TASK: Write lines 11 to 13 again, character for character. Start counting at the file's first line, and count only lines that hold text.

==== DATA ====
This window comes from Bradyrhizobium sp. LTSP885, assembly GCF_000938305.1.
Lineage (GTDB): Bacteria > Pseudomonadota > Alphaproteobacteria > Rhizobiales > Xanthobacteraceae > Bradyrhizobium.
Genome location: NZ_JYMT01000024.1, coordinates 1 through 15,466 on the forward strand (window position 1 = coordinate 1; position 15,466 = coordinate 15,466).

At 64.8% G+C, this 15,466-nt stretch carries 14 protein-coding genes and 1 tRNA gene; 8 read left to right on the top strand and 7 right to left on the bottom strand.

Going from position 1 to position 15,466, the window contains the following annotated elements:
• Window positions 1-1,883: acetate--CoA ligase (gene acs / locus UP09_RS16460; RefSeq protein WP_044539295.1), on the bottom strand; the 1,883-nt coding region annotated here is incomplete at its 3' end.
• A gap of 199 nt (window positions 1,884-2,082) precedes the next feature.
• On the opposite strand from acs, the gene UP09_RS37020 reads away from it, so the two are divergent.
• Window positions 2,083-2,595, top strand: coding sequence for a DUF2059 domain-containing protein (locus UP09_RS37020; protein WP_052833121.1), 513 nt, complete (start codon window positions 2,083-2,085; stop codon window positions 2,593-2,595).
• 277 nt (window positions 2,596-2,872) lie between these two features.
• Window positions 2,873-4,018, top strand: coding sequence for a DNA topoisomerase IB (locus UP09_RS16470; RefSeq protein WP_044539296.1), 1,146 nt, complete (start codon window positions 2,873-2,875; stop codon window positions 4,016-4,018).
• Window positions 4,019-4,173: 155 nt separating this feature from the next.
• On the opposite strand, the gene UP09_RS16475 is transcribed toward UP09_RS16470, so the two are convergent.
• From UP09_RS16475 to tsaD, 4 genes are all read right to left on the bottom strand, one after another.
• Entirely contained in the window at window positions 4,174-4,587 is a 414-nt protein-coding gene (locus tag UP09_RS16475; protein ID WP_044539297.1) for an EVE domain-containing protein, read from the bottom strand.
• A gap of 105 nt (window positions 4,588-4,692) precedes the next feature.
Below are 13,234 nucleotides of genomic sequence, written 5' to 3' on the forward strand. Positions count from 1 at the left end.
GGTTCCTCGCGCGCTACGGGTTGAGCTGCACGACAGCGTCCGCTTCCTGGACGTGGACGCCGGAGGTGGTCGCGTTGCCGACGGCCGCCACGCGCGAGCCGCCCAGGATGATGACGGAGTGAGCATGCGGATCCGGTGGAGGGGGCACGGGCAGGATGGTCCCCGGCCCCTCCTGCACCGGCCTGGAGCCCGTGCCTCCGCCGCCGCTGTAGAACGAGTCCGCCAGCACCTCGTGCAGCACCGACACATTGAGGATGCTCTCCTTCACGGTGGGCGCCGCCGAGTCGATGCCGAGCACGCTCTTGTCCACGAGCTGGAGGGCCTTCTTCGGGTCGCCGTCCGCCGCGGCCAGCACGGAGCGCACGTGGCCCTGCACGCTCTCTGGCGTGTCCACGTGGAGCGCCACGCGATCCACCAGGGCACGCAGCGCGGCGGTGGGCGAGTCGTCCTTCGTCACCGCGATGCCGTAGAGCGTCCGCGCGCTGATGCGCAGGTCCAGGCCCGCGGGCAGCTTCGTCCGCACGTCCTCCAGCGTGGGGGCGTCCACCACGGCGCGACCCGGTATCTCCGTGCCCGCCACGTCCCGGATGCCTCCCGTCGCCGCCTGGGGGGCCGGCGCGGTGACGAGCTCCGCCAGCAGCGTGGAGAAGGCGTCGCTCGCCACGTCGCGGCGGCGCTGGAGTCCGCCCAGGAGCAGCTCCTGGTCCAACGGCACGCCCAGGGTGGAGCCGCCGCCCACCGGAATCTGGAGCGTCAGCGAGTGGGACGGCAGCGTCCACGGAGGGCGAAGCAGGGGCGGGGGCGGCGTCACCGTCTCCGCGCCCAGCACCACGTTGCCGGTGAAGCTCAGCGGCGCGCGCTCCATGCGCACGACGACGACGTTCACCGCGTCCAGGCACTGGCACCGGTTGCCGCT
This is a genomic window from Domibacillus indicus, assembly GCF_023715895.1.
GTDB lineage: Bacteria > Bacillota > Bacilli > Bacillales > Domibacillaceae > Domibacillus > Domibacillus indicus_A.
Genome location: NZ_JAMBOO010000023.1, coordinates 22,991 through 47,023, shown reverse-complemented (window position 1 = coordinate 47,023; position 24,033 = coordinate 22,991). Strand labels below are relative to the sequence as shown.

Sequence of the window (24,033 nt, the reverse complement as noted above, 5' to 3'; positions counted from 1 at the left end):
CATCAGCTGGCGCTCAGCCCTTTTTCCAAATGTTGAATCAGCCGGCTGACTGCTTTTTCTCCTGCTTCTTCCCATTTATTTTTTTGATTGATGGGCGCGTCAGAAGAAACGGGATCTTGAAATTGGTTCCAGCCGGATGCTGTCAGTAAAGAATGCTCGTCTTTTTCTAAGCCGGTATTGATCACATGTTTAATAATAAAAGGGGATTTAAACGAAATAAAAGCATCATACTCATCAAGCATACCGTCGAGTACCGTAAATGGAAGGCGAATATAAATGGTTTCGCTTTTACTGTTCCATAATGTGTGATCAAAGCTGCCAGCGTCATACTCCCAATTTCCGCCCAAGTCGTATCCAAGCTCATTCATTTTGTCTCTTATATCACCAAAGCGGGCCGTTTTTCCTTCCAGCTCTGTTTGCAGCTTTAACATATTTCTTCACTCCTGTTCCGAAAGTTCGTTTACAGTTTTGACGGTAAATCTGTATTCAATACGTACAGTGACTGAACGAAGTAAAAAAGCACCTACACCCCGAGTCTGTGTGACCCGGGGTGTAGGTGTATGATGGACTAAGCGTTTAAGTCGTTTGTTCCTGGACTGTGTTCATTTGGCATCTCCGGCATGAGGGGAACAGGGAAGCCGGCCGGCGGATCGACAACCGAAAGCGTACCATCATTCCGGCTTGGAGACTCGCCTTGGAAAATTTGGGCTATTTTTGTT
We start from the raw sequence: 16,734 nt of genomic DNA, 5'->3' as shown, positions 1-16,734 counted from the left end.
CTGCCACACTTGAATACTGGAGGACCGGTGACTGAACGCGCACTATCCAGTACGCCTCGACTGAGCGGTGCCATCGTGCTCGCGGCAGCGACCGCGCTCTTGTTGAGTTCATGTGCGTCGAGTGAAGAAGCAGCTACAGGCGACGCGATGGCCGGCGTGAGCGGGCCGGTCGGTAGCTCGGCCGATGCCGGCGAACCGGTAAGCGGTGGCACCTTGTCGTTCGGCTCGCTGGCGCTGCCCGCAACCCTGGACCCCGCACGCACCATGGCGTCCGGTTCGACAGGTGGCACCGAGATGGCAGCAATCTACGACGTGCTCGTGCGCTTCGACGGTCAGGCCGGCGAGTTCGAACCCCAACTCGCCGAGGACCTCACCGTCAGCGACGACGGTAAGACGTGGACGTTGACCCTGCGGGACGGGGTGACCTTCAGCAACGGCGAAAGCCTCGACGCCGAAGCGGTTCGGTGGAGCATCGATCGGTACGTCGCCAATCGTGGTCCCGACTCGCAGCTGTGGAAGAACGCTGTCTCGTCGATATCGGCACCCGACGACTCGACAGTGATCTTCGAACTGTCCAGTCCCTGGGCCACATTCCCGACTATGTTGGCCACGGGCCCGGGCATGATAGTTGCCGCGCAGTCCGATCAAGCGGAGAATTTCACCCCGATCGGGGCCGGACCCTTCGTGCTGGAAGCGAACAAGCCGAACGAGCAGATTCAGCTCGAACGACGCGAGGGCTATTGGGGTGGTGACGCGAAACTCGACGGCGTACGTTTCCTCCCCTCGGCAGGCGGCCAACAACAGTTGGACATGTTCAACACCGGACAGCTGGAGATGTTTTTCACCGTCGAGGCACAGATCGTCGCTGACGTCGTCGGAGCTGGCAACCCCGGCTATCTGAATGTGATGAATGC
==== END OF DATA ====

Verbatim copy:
• Window positions 2,873-4,018, top strand: coding sequence for a DNA topoisomerase IB (locus UP09_RS16470; RefSeq protein WP_044539296.1), 1,146 nt, complete (start codon window positions 2,873-2,875; stop codon window positions 4,016-4,018).
• Window positions 4,019-4,173: 155 nt separating this feature from the next.
• On the opposite strand, the gene UP09_RS16475 is transcribed toward UP09_RS16470, so the two are convergent.